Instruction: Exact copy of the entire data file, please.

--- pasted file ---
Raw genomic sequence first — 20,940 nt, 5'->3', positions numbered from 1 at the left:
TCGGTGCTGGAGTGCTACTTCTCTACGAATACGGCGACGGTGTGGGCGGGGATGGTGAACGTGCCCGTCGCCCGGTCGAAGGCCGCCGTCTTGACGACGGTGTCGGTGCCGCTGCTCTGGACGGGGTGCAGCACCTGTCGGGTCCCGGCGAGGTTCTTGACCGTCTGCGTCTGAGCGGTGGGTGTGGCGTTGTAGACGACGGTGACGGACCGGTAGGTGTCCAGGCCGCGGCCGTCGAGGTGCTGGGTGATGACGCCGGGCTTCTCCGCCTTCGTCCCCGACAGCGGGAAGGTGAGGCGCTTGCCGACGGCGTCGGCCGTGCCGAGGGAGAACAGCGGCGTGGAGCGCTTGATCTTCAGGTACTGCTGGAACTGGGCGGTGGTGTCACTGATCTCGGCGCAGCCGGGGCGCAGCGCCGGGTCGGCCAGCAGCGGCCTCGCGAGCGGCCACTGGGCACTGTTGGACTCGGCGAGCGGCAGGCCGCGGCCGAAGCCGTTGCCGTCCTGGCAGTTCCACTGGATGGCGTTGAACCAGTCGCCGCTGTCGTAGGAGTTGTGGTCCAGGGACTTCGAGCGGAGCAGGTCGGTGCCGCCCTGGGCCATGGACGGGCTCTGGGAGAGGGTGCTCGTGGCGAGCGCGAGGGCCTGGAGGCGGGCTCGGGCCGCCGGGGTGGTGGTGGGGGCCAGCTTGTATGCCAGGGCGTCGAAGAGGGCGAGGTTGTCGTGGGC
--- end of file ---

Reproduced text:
Raw genomic sequence first — 20,940 nt, 5'->3', positions numbered from 1 at the left:
TCGGTGCTGGAGTGCTACTTCTCTACGAATACGGCGACGGTGTGGGCGGGGATGGTGAACGTGCCCGTCGCCCGGTCGAAGGCCGCCGTCTTGACGACGGTGTCGGTGCCGCTGCTCTGGACGGGGTGCAGCACCTGTCGGGTCCCGGCGAGGTTCTTGACCGTCTGCGTCTGAGCGGTGGGTGTGGCGTTGTAGACGACGGTGACGGACCGGTAGGTGTCCAGGCCGCGGCCGTCGAGGTGCTGGGTGATGACGCCGGGCTTCTCCGCCTTCGTCCCCGACAGCGGGAAGGTGAGGCGCTTGCCGACGGCGTCGGCCGTGCCGAGGGAGAACAGCGGCGTGGAGCGCTTGATCTTCAGGTACTGCTGGAACTGGGCGGTGGTGTCACTGATCTCGGCGCAGCCGGGGCGCAGCGCCGGGTCGGCCAGCAGCGGCCTCGCGAGCGGCCACTGGGCACTGTTGGACTCGGCGAGCGGCAGGCCGCGGCCGAAGCCGTTGCCGTCCTGGCAGTTCCACTGGATGGCGTTGAACCAGTCGCCGCTGTCGTAGGAGTTGTGGTCCAGGGACTTCGAGCGGAGCAGGTCGGTGCCGCCCTGGGCCATGGACGGGCTCTGGGAGAGGGTGCTCGTGGCGAGCGCGAGGGCCTGGAGGCGGGCTCGGGCCGCCGGGGTGGTGGTGGGGGCCAGCTTGTATGCCAGGGCGTCGAAGAGGGCGAGGTTGTCGTGGGC